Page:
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‘Hysteria’ is colloquially used to describe an exaggerated or uncontrollable emotion or excitement.

It is also an archaic term to refer to a psychological disorder characterized by conversion of psychological stress into physical symptoms.

However, Hysteria has very sexist roots.

Prior to 1952, the term was used to refer to an exclusively female disease, manifesting in symptoms like 

  • sexual desire
  • anxiety 
  • insomnia, 
  • heaviness in the abdomen, 
  • irritability, 
  • loss of appetite for food or sex, 
  • (paradoxically) sexually forward behaviour, 
  • and a “tendency to cause trouble for others”

(Totally normal things to feel?)

For most of history, it was seen as a mental illness caused by a malfunctioning uterus. The term ‘hysteria’ comes from Greek word ‘hystera’, meaning uterus. For the Greeks, hysteria was caused by the “wandering womb”.

The 1840s psychologist Frederick Hollick wrote of the catch-all Hysteric diagnosis, and explicitly named it in terms of gender. According to him, Hysteria was a result of the imperfection of female organs.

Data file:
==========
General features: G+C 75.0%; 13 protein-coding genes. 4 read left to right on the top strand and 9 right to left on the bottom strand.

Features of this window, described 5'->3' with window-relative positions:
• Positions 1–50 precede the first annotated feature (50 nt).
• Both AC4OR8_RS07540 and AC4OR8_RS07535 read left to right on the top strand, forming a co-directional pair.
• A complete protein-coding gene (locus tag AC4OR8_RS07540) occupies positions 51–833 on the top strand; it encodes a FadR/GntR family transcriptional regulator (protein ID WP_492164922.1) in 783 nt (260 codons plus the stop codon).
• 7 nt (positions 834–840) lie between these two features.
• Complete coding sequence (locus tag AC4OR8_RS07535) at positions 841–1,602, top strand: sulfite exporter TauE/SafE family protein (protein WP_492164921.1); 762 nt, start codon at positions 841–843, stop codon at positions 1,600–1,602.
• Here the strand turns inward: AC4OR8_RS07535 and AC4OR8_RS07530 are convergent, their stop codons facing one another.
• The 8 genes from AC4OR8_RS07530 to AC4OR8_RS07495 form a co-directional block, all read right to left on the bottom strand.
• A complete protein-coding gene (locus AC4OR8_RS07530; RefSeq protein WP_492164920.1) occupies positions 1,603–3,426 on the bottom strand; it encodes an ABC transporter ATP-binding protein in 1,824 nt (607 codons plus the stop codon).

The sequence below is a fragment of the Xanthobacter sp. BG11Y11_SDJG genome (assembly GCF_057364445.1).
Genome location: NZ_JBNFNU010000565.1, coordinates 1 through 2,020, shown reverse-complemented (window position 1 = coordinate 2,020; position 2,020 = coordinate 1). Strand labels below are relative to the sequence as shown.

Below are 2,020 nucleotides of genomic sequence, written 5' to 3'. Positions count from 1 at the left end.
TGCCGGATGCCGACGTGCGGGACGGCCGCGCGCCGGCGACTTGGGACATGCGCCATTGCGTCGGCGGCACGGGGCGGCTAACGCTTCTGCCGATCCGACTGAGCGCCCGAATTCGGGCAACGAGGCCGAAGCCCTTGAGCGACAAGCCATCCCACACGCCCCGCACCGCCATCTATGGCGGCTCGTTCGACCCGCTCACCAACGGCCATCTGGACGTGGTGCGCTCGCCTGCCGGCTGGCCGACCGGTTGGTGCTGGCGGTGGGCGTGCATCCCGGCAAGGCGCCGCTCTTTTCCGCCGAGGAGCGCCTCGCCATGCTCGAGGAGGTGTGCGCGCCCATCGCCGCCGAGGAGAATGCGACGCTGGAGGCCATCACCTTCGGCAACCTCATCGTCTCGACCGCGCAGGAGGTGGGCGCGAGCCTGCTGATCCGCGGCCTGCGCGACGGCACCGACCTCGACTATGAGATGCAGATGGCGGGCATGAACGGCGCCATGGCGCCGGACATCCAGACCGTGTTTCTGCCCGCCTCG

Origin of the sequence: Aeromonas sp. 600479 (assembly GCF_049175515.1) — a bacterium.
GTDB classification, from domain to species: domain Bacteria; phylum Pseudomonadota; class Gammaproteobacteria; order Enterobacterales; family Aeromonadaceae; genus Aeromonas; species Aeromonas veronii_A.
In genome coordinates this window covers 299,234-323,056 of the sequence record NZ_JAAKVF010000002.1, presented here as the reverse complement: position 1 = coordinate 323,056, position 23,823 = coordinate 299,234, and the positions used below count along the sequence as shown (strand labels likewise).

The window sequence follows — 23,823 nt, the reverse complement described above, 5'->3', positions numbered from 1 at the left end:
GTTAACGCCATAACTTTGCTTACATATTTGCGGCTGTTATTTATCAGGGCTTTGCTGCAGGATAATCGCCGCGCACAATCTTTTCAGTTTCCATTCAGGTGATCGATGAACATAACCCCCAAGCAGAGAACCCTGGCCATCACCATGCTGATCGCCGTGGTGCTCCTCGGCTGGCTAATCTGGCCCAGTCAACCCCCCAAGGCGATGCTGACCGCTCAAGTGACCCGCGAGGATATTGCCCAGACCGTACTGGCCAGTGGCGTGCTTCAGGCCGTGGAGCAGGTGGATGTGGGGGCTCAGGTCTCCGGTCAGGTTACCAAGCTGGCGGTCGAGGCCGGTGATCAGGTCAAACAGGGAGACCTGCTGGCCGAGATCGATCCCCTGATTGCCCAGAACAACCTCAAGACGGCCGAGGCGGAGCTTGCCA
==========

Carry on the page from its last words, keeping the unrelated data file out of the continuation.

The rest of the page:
Who was likely to suffer from hysteria?

“Those who have deranged menstruation, also widows, those who have no children”

What were the causes?

“Some of the immediate causes are, the first period, suppressed menstruation, late marriage, vicious habits… disappointment, particularly in love, reading sentimental and exciting romances, and disagreeable, painful, or sorrowful sights”

In every narrative of Hysteria, male psychologists viewed men at the center of the female psyche, and everything the woman did was defined or interpreted in terms of her relationship to or desirability to men.

Hysteria was also a way of pathologizing women who violated Victorian definitions of female sexuality. 

Watch this video to find out more about this sexist “illness”!


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